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Population Health Metrics

, 9:1

First Online: 10 January 2011Received: 16 July 2010Accepted: 10 January 2011DOI: 10.1186-1478-7954-9-1

Cite this article as: LaBeaud, A., Bashir, F. & King, C.H. Popul Health Metrics 2011 9: 1. doi:10.1186-1478-7954-9-1

Abstract

BackgroundGlobally, arthropod-borne virus infections are increasingly common causes of severe febrile disease that can progress to long-term physical or cognitive impairment or result in early death. Because of the large populations at risk, it has been suggested that these outcomes represent a substantial health deficit not captured by current global disease burden assessments.

MethodsWe reviewed newly available data on disease incidence and outcomes to critically evaluate the disease burden as measured by disability-adjusted life years, or DALYs caused by yellow fever virus YFV, Japanese encephalitis virus JEV, chikungunya virus CHIKV, and Rift Valley fever virus RVFV. We searched available literature and official reports on these viruses combined with the terms -outbreaks,-complications,-disability,-quality of life,-DALY,- and -QALY,- focusing on reports since 2000. We screened 210 published studies, with 38 selected for inclusion. Data on average incidence, duration, age at onset, mortality, and severity of acute and chronic outcomes were used to create DALY estimates for 2005, using the approach of the current Global Burden of Disease framework.

ResultsGiven the limitations of available data, nondiscounted, unweighted DALYs attributable to YFV, JEV, CHIKV, and RVFV were estimated to fall between 300,000 and 5,000,000 for 2005. YFV was the most prevalent infection of the four viruses evaluated, although a higher proportion of the world-s population lives in countries at risk for CHIKV and JEV. Early mortality and long-term, related chronic conditions provided the largest DALY components for each disease. The better known, short-term viral febrile syndromes caused by these viruses contributed relatively lower proportions of the overall DALY scores.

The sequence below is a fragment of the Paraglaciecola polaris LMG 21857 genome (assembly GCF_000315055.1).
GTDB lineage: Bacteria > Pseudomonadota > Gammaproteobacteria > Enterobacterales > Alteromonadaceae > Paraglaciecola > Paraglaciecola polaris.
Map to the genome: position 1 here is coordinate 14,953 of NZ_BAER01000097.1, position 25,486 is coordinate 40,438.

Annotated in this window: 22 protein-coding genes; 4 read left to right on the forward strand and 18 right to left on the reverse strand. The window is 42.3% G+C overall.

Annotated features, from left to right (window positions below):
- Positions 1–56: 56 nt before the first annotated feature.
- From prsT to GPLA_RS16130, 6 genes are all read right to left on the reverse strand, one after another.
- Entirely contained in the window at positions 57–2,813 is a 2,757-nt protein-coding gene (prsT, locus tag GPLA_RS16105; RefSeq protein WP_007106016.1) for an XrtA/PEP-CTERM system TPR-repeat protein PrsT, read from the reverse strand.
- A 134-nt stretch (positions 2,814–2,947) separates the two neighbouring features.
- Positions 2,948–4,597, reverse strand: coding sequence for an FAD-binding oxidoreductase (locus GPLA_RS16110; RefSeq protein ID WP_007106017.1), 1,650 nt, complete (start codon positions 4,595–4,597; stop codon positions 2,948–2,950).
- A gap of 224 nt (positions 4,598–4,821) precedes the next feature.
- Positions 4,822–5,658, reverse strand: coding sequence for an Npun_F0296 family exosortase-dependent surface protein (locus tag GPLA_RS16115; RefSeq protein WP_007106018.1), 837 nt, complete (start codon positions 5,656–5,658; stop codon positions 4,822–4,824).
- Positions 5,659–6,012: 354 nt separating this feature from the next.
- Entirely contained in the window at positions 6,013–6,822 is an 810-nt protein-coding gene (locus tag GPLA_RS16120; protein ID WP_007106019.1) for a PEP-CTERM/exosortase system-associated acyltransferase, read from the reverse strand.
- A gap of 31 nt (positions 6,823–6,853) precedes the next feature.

ConclusionsLimitations in health systems in endemic areas undoubtedly lead to underestimation of arbovirus incidence and related complications. However, improving diagnostics and better understanding of the late secondary results of infection now give a first approximation of the current disease burden from these widespread serious infections. Arbovirus control and prevention remains a high priority, both because of the current disease burden and the significant threat of the re-emergence of these viruses among much larger groups of susceptible populations.

List of abbreviationsCDCU.S. Centers for Disease Control and Prevention

CHIKVChikungunya virus

DALYDisability-adjusted life year

DENVDengue virus

DWDisability weight

JEVJapanese encephalitis virus

RVFVRift Valley fever virus

SEYLLStandard expected years of life lost

VHFViral hemorrhagic fever syndrome

WHOWorld Health Association

WNVWest Nile virus

YFVYellow fever virus

YLLYears of life lost

YLDYears lived with disability

Electronic supplementary materialThe online version of this article doi:10.1186-1478-7954-9-1 contains supplementary material, which is available to authorized users.

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Autor: ADesirée LaBeaud - Fatima Bashir - Charles H King

Fuente: https://link.springer.com/







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